Pakistani officials say security forces have killed dozens of pro-Taleban militants near the Afghan border. The fighting erupted Saturday after a week of scattered clashes in the remote tribal area, a suspected stronghold for Taleban and al-Qaida fugitives.
Witnesses say hundreds of terrified villagers were fleeing the town of Mir Ali, as the violent clashes entered a second day.
Army helicopters provided air support, as hundreds of government forces engaged pro-Taleban militants in the North Waziristan tribal area.
Pakistani officials say most of the fighting took place in Mir Ali and the region's main town, Miran Shah.
Speaking to reporters, Military spokesman General Shaukat Sultan says militants in both towns suffered heavy casualties.
"In these two actions the militants lost 21 people in Mir Ali, and 25 people in the area around Miran Shah. In both incidents, the security forces have lost five personnel," said General Sultan.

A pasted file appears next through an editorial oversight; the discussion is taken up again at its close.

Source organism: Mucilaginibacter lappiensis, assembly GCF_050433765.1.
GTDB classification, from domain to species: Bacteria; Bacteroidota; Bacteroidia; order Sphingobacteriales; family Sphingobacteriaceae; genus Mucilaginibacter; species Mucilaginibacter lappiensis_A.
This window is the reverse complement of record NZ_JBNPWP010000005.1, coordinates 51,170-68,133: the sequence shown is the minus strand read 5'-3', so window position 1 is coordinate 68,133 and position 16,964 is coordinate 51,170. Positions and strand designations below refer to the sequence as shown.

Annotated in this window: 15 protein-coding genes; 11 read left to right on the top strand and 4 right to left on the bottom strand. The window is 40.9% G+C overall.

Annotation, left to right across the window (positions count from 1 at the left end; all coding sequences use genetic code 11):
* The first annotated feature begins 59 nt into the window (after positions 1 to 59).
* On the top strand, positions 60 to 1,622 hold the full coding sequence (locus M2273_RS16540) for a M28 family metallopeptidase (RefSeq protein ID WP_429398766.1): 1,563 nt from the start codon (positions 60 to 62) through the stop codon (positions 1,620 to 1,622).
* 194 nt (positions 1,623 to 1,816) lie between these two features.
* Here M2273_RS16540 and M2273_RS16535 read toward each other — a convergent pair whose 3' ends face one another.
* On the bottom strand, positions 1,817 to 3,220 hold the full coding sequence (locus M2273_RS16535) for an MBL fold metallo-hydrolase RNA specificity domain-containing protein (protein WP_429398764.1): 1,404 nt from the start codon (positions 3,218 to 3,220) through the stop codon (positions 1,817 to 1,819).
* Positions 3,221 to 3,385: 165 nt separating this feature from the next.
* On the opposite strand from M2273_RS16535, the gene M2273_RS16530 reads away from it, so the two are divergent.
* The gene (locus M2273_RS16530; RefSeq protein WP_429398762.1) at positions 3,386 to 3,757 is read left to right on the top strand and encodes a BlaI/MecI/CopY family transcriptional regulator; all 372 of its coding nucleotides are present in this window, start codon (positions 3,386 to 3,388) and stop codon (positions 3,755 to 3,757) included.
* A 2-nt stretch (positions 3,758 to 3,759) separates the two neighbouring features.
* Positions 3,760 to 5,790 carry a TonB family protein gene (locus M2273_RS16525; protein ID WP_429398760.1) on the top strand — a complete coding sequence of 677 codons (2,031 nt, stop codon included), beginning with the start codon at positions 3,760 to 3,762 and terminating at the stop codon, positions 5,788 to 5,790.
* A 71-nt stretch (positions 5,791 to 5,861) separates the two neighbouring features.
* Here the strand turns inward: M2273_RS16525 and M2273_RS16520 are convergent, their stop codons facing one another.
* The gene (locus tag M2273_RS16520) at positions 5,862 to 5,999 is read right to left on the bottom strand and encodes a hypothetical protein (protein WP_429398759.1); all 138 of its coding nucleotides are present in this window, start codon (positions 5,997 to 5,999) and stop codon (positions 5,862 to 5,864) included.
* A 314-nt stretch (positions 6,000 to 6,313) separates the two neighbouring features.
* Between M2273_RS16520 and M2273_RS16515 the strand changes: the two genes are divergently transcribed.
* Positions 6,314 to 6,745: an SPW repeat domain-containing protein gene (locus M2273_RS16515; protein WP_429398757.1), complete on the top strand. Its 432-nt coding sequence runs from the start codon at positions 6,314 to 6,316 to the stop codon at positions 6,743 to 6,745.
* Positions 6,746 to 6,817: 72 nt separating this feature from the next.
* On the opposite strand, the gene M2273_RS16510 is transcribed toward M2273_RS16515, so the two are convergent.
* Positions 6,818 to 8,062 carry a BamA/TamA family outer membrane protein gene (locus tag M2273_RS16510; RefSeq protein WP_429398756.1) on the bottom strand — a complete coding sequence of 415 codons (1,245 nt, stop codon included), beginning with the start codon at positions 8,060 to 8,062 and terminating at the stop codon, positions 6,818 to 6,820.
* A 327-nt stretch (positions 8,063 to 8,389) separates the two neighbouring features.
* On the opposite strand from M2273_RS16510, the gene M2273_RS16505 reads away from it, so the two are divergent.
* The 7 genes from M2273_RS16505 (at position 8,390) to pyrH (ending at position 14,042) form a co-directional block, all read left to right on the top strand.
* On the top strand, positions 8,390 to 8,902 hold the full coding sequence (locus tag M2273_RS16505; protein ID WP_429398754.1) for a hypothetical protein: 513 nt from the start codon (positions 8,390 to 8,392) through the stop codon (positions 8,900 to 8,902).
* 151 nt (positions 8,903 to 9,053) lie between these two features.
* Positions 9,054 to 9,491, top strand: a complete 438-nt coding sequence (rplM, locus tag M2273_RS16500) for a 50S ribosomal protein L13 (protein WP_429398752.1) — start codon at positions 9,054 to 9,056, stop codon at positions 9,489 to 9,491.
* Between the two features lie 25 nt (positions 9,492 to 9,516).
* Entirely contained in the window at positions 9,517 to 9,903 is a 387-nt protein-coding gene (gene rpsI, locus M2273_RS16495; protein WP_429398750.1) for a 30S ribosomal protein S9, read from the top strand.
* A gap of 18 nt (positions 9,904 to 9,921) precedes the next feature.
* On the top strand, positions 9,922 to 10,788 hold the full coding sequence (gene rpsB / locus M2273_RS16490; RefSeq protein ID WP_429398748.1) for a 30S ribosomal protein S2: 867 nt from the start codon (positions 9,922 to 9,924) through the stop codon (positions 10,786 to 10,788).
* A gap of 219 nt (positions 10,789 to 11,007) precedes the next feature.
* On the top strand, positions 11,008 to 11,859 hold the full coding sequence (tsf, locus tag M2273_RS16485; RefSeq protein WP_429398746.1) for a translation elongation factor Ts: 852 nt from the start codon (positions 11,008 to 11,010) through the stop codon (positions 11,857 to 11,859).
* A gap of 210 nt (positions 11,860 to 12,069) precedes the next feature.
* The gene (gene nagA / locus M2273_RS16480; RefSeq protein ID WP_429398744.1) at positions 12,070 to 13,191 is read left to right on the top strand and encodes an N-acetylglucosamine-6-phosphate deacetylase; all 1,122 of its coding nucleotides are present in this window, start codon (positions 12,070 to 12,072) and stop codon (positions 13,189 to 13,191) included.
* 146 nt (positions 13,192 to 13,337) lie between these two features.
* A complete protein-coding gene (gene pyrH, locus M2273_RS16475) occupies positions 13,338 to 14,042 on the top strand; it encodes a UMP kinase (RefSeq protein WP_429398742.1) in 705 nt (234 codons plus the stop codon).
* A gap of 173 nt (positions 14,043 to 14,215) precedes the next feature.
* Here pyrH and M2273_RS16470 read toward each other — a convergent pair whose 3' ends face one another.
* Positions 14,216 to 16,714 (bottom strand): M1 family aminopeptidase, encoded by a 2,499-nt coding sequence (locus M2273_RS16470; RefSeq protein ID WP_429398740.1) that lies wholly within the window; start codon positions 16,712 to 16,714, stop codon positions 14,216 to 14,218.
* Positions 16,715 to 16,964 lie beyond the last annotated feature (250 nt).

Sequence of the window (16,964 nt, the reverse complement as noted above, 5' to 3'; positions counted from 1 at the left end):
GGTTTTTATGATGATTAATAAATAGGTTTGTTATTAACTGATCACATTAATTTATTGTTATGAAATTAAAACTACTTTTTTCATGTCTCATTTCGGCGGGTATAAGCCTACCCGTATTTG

He says the fighting largely subsided early Sunday, after overnight exchanges. Local residents say scattered clashes continued throughout the day.
The fighting reportedly broke out early Saturday, when more than 100 local militants attacked a security outpost in Mir Ali. The semi-automous tribal area is widely considered a regional stronghold for pro-Taleban and al-Qaida extremists.
Earlier this week, the military attacked a suspected al-Qaida training camp in the same area.
Government officials say the raid killed at least 45 mostly foreign militants, including Chechens, Tajiks, and Afghans.
The latest clashes continued a day after President Bush met with Pakistani leader Pervez Musharraf in the capital about 300 kilometers away.